Chorus: tried DeepSilver's space shooter

Chorus: tried DeepSilver's space shooter


Lately Chorus had been a bit lost track and a deafening silence had arisen around the space shooter signed by DeepSilver. Development, however, was proceeding at full speed in great secrecy, evidently, so much so that in the past few days we had the opportunity to meet the developers and try the first two hours of play, coming out of it particularly satisfied.

Chorus is a space shooter, one of those determined to put you on board an ultra-technological spacecraft and let you step into the shoes of a pilot with a dark past with some flaws to solve. In short, a more than good starting point for doing things big and, also considering the success of Everspace to which Chorus is clearly inspired, the chances of this happening can actually be high.

Let's find out why, in the our Chorus test.

An open world to explore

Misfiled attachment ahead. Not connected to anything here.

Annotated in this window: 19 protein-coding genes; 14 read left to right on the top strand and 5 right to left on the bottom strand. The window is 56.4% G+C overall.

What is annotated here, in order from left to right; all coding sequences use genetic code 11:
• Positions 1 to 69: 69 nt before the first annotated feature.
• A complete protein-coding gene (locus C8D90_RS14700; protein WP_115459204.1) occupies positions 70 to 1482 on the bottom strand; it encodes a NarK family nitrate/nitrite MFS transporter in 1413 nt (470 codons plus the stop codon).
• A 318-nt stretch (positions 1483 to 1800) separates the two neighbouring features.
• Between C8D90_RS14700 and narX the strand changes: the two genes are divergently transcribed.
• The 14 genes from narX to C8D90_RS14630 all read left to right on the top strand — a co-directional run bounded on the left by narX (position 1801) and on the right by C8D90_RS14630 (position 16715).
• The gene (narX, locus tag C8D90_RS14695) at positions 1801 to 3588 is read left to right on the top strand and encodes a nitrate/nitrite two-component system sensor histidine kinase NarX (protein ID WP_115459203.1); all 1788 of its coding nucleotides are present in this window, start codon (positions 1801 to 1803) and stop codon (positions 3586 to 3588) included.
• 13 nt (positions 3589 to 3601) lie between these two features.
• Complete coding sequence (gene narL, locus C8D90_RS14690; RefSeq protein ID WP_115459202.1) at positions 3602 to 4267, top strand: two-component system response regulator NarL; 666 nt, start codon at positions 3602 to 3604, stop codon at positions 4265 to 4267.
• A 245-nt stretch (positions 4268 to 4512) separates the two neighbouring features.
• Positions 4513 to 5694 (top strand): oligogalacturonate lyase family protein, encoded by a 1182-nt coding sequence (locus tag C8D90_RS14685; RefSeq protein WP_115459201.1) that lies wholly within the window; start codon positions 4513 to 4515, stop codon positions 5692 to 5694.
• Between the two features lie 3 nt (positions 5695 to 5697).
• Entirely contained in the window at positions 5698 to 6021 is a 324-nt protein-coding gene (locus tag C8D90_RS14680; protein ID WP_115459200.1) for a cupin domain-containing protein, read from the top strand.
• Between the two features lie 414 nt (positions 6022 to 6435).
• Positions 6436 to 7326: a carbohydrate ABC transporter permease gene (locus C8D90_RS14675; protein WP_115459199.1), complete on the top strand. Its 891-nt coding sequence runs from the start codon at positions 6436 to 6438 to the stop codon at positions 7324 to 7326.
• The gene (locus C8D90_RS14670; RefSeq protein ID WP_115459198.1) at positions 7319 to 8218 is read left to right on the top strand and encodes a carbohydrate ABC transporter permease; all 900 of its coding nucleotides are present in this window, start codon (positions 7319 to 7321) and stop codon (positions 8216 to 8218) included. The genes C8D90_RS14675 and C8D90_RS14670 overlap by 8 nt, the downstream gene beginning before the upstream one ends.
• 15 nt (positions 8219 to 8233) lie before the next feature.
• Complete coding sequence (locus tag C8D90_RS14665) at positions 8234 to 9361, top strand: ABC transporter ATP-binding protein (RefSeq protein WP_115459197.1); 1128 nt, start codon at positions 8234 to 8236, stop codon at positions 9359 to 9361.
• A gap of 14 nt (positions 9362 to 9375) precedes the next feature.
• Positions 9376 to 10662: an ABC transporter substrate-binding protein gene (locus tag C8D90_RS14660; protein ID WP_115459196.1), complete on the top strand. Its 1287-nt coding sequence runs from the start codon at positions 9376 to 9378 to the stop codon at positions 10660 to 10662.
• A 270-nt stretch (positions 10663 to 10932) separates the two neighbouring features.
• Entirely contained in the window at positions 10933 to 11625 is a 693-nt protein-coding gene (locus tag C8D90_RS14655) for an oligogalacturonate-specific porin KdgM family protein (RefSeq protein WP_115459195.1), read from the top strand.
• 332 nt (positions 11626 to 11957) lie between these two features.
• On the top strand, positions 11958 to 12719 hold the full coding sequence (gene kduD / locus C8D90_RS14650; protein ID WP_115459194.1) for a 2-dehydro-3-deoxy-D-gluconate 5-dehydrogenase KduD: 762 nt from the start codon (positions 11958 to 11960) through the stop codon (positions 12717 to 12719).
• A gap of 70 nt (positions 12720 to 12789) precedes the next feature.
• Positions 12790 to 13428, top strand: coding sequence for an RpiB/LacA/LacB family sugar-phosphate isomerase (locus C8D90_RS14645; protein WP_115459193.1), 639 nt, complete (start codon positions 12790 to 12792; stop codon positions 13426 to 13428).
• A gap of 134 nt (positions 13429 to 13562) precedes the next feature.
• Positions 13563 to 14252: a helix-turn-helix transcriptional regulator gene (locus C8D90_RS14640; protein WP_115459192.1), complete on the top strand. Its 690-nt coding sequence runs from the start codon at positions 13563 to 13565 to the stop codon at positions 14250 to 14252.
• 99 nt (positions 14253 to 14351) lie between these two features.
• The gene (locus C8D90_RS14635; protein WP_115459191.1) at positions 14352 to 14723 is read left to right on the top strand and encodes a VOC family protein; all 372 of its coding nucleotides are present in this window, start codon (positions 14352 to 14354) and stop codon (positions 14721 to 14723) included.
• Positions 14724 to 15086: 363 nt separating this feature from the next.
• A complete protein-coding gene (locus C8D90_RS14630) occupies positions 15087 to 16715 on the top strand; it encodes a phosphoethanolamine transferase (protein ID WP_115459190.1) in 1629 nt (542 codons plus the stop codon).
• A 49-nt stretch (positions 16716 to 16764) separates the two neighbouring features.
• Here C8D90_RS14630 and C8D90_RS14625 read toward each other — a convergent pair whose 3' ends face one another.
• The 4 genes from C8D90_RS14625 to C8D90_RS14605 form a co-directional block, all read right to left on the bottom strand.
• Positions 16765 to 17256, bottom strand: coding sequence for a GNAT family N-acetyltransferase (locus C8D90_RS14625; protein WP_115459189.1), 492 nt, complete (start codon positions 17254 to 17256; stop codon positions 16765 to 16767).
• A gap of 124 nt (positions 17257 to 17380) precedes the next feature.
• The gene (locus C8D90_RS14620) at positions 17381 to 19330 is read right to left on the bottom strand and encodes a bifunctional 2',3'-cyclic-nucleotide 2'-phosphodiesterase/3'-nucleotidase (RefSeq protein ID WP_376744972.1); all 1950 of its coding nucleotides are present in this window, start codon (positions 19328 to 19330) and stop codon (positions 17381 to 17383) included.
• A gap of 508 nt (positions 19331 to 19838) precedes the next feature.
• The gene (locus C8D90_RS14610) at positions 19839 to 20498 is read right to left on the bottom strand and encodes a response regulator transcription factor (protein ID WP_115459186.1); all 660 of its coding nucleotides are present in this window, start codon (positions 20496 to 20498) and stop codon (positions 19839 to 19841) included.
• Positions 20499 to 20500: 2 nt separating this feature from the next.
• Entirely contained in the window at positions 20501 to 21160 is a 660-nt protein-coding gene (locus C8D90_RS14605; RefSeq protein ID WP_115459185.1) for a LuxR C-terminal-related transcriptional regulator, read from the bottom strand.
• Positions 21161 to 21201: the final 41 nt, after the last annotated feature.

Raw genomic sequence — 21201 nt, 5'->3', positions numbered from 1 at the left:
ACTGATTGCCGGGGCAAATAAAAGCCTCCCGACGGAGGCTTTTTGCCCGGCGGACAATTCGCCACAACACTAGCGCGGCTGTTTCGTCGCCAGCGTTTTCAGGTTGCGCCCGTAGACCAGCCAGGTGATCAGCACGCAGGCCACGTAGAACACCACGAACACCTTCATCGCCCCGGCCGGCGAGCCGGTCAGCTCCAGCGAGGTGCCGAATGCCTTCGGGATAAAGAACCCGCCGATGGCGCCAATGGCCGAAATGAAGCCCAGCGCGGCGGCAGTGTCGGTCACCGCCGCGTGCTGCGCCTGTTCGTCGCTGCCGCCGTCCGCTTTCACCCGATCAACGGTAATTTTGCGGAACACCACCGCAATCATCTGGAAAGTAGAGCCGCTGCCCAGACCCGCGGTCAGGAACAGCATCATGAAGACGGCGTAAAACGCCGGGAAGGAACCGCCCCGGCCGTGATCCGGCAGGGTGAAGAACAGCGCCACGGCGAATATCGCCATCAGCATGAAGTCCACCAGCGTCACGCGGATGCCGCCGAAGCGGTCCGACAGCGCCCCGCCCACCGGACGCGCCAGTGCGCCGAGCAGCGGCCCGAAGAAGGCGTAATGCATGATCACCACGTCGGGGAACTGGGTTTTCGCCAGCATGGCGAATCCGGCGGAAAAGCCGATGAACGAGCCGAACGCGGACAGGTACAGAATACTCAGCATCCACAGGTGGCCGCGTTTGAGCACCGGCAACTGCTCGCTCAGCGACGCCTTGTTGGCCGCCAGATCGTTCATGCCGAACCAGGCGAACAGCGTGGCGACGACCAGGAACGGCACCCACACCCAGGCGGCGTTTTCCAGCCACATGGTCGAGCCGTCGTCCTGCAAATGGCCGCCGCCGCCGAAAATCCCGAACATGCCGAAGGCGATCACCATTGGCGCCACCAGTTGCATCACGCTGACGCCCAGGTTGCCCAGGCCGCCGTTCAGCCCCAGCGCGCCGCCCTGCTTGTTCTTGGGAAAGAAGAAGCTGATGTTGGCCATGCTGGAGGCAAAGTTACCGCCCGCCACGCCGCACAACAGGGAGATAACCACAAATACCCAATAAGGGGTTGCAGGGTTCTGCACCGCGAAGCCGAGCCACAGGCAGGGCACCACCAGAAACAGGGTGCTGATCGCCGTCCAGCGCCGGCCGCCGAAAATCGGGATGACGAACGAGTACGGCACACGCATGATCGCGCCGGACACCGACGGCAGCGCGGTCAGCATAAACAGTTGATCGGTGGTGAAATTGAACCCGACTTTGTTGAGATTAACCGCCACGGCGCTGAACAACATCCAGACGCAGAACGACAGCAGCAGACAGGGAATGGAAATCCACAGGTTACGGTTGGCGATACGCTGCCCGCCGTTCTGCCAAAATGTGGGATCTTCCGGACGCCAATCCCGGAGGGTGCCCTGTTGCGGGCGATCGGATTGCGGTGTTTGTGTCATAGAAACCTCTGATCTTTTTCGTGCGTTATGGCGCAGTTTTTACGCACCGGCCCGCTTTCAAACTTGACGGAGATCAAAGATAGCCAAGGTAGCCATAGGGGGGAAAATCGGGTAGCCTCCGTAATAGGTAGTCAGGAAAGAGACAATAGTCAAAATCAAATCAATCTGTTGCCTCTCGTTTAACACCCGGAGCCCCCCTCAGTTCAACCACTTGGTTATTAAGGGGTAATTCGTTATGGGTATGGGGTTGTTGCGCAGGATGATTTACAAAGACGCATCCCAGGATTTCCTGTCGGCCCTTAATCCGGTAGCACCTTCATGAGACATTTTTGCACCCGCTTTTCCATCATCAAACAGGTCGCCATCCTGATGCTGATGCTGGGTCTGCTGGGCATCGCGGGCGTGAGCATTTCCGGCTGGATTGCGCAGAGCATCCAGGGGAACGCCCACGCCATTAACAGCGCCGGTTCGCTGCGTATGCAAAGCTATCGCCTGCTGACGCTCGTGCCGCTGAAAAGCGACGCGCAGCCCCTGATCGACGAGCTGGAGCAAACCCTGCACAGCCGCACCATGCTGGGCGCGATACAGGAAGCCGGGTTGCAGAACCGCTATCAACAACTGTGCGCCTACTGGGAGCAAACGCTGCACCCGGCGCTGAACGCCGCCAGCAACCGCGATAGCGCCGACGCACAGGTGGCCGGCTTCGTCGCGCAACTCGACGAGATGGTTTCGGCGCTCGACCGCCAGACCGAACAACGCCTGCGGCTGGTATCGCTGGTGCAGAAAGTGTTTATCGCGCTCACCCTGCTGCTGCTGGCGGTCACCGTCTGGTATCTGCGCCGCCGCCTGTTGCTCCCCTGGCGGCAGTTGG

Ready to embark on this new adventure as Nara? DeepSilver had clear ideas right from the start and the starting point had to be a universe able to entice the player to discovery, experimentation and adventure. In the journey we will face there will be the possibility of saving survivors, but also of fighting fiercely against space pirates and other pilots, with an immense shadow that slowly envelops the other half of space. Mystery and adrenaline-fueled combat await us, with a freedom for the player to choose which missions to face and, above all, how to deal with them, thus being able to decide the pace of the game and the speed with which the contents will be completed. Nara will be our heroine, an enigmatic character with a dark past, but also a really smart space fighter pilot. A girl against whom we would not want to put ourselves, in short, and yet some madman capable of believing himself superior to everything and everyone we will meet again this time, identified precisely in that dark cult to which Nara owes her birth.